Stay cool, learn to swim
Your skin will thank you
Your mind will thank you
And if there’s blood in the water
sharks will thank you
Don’t swim in the River Thames
nobody asked you to do that
Some things will always be true
The sun always sets in the west
Right now will always be as good as it gets
Romeo and Juliet is tragic
Time is wasted on worry
And everyone is made of pure, unadulterated magic
except for Boris Johnson
Joshua Idehen © Agatha Powa
Joshua Idehen © Agatha Powa

Learn to Swim is a collection of songs written and recorded in the middle months of 2021, around the same time I started learning to swim,” Idehen explains. “I’d convinced myself my bones were too dense to float, and actually, they are, so I’d given up for decades, until an old Swedish teacher told me ‘so you’re not a jellyfish, you’re a shark, keep moving or die.’ Still can’t float, but I’m still learning.”

“All the lyrics in this album were based off the darkest period of my life, just after my divorce in 2017 and the years after,” he continues. “I had gone down a self-destructive path and would definitely not be here today, were it not for the friends who came to my aid when I needed them most. Although I did come out of the experience extremely bitter and vexed at all the real and imagined injustices I’d faced! I’d written a lot of angry, rant poetry about the world, the UK, my depression; flaming out, I guess.”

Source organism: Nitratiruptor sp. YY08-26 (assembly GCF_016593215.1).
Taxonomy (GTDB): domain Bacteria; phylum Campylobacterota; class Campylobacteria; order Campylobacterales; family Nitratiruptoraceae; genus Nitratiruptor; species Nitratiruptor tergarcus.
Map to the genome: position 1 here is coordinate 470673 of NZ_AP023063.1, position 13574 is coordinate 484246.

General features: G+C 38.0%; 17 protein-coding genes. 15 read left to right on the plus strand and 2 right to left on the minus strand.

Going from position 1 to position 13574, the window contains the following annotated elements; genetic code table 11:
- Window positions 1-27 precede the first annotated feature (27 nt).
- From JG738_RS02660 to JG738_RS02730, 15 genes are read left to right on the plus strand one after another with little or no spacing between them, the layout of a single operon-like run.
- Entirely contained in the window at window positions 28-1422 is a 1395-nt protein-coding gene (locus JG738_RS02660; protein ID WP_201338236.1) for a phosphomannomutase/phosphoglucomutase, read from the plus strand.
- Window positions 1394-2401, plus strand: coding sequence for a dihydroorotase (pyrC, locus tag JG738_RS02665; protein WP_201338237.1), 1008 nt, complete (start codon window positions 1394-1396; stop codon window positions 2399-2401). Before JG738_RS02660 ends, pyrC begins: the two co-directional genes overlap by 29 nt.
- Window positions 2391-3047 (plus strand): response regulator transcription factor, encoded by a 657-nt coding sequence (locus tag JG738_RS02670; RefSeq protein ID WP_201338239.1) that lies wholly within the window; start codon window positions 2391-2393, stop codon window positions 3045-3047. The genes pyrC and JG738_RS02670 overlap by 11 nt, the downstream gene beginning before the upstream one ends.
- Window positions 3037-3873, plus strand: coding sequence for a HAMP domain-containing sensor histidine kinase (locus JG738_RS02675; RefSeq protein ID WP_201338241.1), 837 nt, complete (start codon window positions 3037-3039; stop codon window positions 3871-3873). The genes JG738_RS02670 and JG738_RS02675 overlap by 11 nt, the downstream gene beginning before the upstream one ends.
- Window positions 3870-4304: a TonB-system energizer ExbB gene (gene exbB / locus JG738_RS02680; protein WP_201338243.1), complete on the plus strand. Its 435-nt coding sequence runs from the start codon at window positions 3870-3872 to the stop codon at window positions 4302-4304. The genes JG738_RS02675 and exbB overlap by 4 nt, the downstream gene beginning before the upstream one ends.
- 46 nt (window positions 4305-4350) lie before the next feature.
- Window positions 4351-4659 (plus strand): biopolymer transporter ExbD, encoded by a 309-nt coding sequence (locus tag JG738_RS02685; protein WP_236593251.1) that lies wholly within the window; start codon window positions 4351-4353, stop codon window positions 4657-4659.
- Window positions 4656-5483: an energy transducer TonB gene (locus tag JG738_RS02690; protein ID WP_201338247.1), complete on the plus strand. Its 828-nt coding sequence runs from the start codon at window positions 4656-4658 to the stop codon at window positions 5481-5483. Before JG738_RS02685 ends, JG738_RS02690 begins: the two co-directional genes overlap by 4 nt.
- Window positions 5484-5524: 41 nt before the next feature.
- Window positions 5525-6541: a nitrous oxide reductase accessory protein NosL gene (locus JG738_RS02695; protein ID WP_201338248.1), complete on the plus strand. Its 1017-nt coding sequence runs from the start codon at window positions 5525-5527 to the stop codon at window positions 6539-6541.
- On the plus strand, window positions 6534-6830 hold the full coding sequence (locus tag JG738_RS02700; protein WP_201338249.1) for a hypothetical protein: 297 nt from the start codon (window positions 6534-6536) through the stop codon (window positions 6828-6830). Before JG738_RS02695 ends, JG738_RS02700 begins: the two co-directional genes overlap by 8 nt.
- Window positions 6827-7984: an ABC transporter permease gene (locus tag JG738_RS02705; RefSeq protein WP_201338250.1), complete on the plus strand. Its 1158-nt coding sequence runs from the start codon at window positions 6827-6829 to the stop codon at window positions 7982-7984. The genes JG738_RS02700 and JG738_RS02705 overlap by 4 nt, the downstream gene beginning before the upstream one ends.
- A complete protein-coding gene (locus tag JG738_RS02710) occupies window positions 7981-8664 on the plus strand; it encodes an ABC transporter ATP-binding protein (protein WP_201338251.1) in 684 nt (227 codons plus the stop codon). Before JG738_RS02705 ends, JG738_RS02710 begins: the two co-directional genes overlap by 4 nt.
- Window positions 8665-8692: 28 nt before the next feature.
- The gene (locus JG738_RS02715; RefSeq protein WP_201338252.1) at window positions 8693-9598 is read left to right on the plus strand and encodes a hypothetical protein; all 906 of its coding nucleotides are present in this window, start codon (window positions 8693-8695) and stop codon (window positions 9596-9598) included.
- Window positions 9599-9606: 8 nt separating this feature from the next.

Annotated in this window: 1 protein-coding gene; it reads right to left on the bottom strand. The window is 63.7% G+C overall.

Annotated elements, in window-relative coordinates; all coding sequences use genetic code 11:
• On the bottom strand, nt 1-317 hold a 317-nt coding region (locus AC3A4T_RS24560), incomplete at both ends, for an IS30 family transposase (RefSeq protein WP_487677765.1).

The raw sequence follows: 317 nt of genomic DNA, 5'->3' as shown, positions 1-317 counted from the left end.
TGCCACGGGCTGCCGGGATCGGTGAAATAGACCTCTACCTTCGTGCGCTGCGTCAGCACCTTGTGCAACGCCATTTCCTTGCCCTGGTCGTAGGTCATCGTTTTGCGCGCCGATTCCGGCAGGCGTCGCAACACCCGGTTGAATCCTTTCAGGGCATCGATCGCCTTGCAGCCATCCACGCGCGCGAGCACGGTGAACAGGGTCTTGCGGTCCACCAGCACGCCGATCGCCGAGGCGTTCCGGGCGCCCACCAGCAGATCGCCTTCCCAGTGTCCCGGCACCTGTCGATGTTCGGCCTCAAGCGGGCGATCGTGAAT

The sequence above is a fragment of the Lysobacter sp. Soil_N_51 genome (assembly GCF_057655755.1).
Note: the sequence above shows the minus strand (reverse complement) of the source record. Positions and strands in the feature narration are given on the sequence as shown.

“It was only until 2020, just after the George Floyd protests, that the anger that fueled me for so long was somewhat calmed, and I came to a new place of thinking – that I had to do something positive with all the bad in me, and the bad around me. Thinking also about the state of the world and feeling, “I’m not reaching who I want to reach if I’m ranting all the time. I’m asking to be heard, and understood, how can I do that better?” Writing poetry that spoke of flaws and failures, true, but also spoke on redemption, and forgiveness, and the potential goodness in everyone that – in the ultra-tense times – we often forget exists in all of us.”

“This realisation was more reinforced by the birth of my daughter. As someone who came from a far from perfect family, I had an urgent need to not pass down any traumas I’d inherited unto her. And showing her how to be kind, to herself and others. In ways I’m still learning how cuz I’d not been taught, and how to be fearless, do things she once thought impossible, like learn to swim, age 40.”

Trans men are men
Trans women are women
Some things by now should be a given
It looks worse when it’s online
Facebook is not research
no matter the hours you spent on it
There are no solutions at the bottom of a doomscroll
and you’re never at your best when
you are looking at someone else’s highlight reel
Time heals all wounds and makes new ones but
a hot shower will cure 99% of bad vibes, trust me